All My Sons Questions and Answers
by Arthur Miller

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In this quote above from Arthur Miller's play All My Sons, what is Chris trying to say, and how might it be connected to the fact that he survived the war but his brother is still missing? You remember, overseas, I was in command of a company? . . . Well, I lost them. . . Just about all. . . . It takes a little time to toss that off. Because they weren't just men. For instance, one time it'd been raining several days and this kid came to me, and gave me his last pair of dry socks. Put them in my pocket. That's only a little thing . . . but . . . that's the kind of guys I had. They didn't die; they killed themselves for each other. I mean that exactly; a little more selfish and they'd've been here today. And I got an idea - watching them go down. Everything was being destroyed, see, but it seemed to me that one new thing was made. A kind of . . . responsibility. Man for man. You understand me? - To show that, to bring that on to the earth again like some kind of a monument and everyone would feel it standing there, behind him, and it would make a difference to him. . . . And then I came home and it was incredible. I . . . there was no meaning in it here; the whole thing to them was a kind of a - bus accident. I went to work with Dad, and that rat-race again. I felt . . . what you said . . . ashamed somehow. Because nobody was changed at all. It seemed to make suckers out of a lot of guys. I felt wrong to be alive, to open the bank-book, to drive the new car, to see the new refrigerator. I mean you can take those things out of a war, but when you drive that car you've got to know that it came out of the love a man can have for a man, you've got to be a little better because of that. Otherwise what you have is really loot, and there's blood on it. I didn't want to take any of it. And I guess it included you."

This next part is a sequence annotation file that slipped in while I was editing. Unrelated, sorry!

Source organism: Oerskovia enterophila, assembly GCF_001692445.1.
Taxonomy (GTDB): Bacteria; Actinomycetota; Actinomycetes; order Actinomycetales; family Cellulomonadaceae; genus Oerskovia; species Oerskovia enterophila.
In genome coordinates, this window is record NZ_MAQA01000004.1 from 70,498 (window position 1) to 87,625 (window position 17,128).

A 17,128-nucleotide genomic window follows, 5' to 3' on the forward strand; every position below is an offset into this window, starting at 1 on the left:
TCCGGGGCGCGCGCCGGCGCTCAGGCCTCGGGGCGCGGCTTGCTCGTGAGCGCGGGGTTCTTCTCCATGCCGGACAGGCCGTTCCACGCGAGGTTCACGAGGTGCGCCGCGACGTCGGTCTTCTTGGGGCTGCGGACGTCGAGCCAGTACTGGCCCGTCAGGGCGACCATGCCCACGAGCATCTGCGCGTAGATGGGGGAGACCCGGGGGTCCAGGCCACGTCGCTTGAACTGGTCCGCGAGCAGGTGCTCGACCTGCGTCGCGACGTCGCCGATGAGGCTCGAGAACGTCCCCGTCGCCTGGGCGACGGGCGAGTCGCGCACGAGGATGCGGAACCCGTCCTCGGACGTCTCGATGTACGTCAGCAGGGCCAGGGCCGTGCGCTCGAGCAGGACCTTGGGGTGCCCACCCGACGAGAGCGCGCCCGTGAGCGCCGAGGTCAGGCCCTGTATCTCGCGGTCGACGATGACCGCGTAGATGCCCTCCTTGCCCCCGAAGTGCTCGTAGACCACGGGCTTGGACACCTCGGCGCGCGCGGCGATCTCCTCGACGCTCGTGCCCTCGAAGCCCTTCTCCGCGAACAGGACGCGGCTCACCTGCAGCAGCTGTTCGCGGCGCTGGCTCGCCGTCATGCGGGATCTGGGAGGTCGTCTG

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In this passage, Chris is struggling to explain to his fiancée, Ann Deaver, how the experience of serving in the military during World War II and then coming home to the United States changed him. Ann had been engaged to his brother, Larry, who was shot down during the war and is not just missing but presumed dead. It is later confirmed that Larry is dead. Ann is confident that she and Chris can make a life together, but he is trying to communicate the vast gulf that is now between him (along with other servicemen) and the people back home, which includes Ann. In the lines after this speech, however, he renews his commitment to her.

Reflecting on the sacrifices that his fellow servicemen made, Chris sees their generosity as a factor in their deaths and includes himself among the more selfish men who survived: "a little more selfish and they'd've been here today." Chris is especially aware of the profits that were made by the family's company—for which Ann's father was jailed while...

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